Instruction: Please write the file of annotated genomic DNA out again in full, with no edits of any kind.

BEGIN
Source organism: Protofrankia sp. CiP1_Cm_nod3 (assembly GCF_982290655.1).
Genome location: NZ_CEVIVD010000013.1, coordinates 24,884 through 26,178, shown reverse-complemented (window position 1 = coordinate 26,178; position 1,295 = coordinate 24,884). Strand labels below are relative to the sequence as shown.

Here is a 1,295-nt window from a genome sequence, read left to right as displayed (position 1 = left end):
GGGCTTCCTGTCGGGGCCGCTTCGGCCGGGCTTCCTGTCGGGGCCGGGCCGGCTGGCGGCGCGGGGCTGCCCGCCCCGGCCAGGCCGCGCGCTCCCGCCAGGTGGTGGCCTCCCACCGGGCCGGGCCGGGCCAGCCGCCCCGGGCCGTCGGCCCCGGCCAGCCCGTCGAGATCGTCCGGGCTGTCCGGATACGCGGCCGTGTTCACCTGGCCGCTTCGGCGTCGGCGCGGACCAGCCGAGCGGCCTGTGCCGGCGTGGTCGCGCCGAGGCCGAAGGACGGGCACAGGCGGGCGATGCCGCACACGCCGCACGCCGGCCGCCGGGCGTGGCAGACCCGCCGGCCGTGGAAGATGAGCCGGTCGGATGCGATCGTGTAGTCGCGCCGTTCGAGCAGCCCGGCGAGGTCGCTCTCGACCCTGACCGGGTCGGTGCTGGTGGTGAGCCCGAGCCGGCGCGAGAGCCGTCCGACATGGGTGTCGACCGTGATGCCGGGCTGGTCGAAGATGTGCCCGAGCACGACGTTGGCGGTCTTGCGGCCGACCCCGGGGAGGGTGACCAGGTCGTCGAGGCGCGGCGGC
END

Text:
Source organism: Protofrankia sp. CiP1_Cm_nod3 (assembly GCF_982290655.1).
Genome location: NZ_CEVIVD010000013.1, coordinates 24,884 through 26,178, shown reverse-complemented (window position 1 = coordinate 26,178; position 1,295 = coordinate 24,884). Strand labels below are relative to the sequence as shown.

Here is a 1,295-nt window from a genome sequence, read left to right as displayed (position 1 = left end):
GGGCTTCCTGTCGGGGCCGCTTCGGCCGGGCTTCCTGTCGGGGCCGGGCCGGCTGGCGGCGCGGGGCTGCCCGCCCCGGCCAGGCCGCGCGCTCCCGCCAGGTGGTGGCCTCCCACCGGGCCGGGCCGGGCCAGCCGCCCCGGGCCGTCGGCCCCGGCCAGCCCGTCGAGATCGTCCGGGCTGTCCGGATACGCGGCCGTGTTCACCTGGCCGCTTCGGCGTCGGCGCGGACCAGCCGAGCGGCCTGTGCCGGCGTGGTCGCGCCGAGGCCGAAGGACGGGCACAGGCGGGCGATGCCGCACACGCCGCACGCCGGCCGCCGGGCGTGGCAGACCCGCCGGCCGTGGAAGATGAGCCGGTCGGATGCGATCGTGTAGTCGCGCCGTTCGAGCAGCCCGGCGAGGTCGCTCTCGACCCTGACCGGGTCGGTGCTGGTGGTGAGCCCGAGCCGGCGCGAGAGCCGTCCGACATGGGTGTCGACCGTGATGCCGGGCTGGTCGAAGATGTGCCCGAGCACGACGTTGGCGGTCTTGCGGCCGACCCCGGGGAGGGTGACCAGGTCGTCGAGGCGCGGCGGC